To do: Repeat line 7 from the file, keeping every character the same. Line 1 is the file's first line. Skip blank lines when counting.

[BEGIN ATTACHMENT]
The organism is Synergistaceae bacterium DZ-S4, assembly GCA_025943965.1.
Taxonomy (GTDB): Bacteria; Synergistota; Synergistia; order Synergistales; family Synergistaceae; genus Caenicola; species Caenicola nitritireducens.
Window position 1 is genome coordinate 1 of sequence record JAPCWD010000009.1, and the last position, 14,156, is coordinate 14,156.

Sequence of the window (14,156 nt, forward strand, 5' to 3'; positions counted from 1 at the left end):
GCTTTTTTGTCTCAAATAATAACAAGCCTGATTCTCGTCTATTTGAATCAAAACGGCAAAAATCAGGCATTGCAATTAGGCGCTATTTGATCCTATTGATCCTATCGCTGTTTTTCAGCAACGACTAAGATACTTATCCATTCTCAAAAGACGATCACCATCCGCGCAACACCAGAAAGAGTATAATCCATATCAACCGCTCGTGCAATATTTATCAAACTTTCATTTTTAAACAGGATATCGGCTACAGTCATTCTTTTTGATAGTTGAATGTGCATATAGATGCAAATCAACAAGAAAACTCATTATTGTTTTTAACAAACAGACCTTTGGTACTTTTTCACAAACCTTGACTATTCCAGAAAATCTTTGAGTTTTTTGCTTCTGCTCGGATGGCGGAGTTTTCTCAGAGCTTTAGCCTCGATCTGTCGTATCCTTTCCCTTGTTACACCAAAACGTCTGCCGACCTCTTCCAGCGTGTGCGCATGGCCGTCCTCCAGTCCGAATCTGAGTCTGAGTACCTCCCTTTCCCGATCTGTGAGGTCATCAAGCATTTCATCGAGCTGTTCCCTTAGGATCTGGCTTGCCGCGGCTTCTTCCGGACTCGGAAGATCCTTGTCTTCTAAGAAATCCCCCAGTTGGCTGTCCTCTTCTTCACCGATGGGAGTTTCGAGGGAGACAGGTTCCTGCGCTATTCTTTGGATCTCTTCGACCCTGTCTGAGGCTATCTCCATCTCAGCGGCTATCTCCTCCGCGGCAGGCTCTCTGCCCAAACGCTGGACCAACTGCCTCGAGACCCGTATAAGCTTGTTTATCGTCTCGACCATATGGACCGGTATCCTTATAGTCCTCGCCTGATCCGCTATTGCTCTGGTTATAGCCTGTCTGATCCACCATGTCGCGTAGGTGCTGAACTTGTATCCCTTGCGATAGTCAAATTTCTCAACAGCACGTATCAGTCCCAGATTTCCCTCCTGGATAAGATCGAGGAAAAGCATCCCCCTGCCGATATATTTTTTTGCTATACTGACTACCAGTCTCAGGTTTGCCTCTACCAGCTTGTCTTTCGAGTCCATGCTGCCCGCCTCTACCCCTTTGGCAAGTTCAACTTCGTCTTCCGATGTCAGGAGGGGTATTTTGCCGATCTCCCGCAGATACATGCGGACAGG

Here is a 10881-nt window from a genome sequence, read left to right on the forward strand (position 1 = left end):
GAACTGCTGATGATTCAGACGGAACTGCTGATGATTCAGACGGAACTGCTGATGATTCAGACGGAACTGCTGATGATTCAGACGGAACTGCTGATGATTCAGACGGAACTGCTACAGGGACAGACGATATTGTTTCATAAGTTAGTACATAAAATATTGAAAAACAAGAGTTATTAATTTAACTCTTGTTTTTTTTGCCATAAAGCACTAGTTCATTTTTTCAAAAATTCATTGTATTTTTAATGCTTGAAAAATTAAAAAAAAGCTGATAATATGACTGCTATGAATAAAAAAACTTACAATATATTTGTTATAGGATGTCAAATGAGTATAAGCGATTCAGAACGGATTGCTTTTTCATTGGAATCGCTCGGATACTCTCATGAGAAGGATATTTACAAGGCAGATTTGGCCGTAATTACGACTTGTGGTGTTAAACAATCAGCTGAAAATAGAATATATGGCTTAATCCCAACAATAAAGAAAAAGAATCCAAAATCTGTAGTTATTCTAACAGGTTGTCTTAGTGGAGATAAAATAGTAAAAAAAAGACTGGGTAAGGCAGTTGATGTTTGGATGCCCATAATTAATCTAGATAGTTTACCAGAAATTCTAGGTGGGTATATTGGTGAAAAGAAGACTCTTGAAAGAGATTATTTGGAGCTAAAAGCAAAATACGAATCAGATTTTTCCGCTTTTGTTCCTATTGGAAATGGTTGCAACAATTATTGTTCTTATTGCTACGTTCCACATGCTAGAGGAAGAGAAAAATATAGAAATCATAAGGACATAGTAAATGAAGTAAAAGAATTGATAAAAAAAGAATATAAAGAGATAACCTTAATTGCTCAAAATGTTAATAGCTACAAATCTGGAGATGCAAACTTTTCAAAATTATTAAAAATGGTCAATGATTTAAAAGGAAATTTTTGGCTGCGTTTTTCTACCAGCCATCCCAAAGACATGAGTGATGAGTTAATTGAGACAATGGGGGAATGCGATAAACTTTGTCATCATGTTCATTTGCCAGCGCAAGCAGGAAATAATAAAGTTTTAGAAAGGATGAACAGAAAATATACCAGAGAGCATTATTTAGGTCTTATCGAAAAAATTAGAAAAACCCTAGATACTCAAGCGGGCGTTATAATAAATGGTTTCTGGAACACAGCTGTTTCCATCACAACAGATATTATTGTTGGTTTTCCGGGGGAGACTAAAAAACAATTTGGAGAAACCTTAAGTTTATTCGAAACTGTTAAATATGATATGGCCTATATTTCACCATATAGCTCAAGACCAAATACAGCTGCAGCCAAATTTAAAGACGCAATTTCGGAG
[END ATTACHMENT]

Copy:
GAACTGCTGATGATTCAGACGGAACTGCTGATGATTCAGACGGAACTGCTGATGATTCAGACGGAACTGCTGATGATTCAGACGGAACTGCTGATGATTCAGACGGAACTGCTACAGGGACAGACGATATTGTTTCATAAGTTAGTACATAAAATATTGAAAAACAAGAGTTATTAATTTAACTCTTGTTTTTTTTGCCATAAAGCACTAGTTCATTTTTTCAAAAATTCATTGTATTTTTAATGCTTGAAAAATTAAAAAAAAGCTGATAATATGACTGCTATGAATAAAAAAACTTACAATATATTTGTTATAGGATGTCAAATGAGTATAAGCGATTCAGAACGGATTGCTTTTTCATTGGAATCGCTCGGATACTCTCATGAGAAGGATATTTACAAGGCAGATTTGGCCGTAATTACGACTTGTGGTGTTAAACAATCAGCTGAAAATAGAATATATGGCTTAATCCCAACAATAAAGAAAAAGAATCCAAAATCTGTAGTTATTCTAACAGGTTGTCTTAGTGGAGATAAAATAGTAAAAAAAAGACTGGGTAAGGCAGTTGATGTTTGGATGCCCATAATTAATCTAGATAGTTTACCAGAAATTCTAGGTGGGTATATTGGTGAAAAGAAGACTCTTGAAAGAGATTATTTGGAGCTAAAAGCAAAATACGAATCAGATTTTTCCGCTTTTGTTCCTATTGGAAATGGTTGCAACAATTATTGTTCTTATTGCTACGTTCCACATGCTAGAGGAAGAGAAAAATATAGAAATCATAAGGACATAGTAAATGAAGTAAAAGAATTGATAAAAAAAGAATATAAAGAGATAACCTTAATTGCTCAAAATGTTAATAGCTACAAATCTGGAGATGCAAACTTTTCAAAATTATTAAAAATGGTCAATGATTTAAAAGGAAATTTTTGGCTGCGTTTTTCTACCAGCCATCCCAAAGACATGAGTGATGAGTTAATTGAGACAATGGGGGAATGCGATAAACTTTGTCATCATGTTCATTTGCCAGCGCAAGCAGGAAATAATAAAGTTTTAGAAAGGATGAACAGAAAATATACCAGAGAGCATTATTTAGGTCTTATCGAAAAAATTAGAAAAACCCTAGATACTCAAGCGGGCGTTATAATAAATGGTTTCTGGAACACAGCTGTTTCCATCACAACAGATATTATTGTTGGTTTTCCGGGGGAGACTAAAAAACAATTTGGAGAAACCTTAAGTTTATTCGAAACTGTTAAATATGATATGGCCTATATTTCACCATATAGCTCAAGACCAAATACAGCTGCAGCCAAATTTAAAGACGCAATTTCGGAG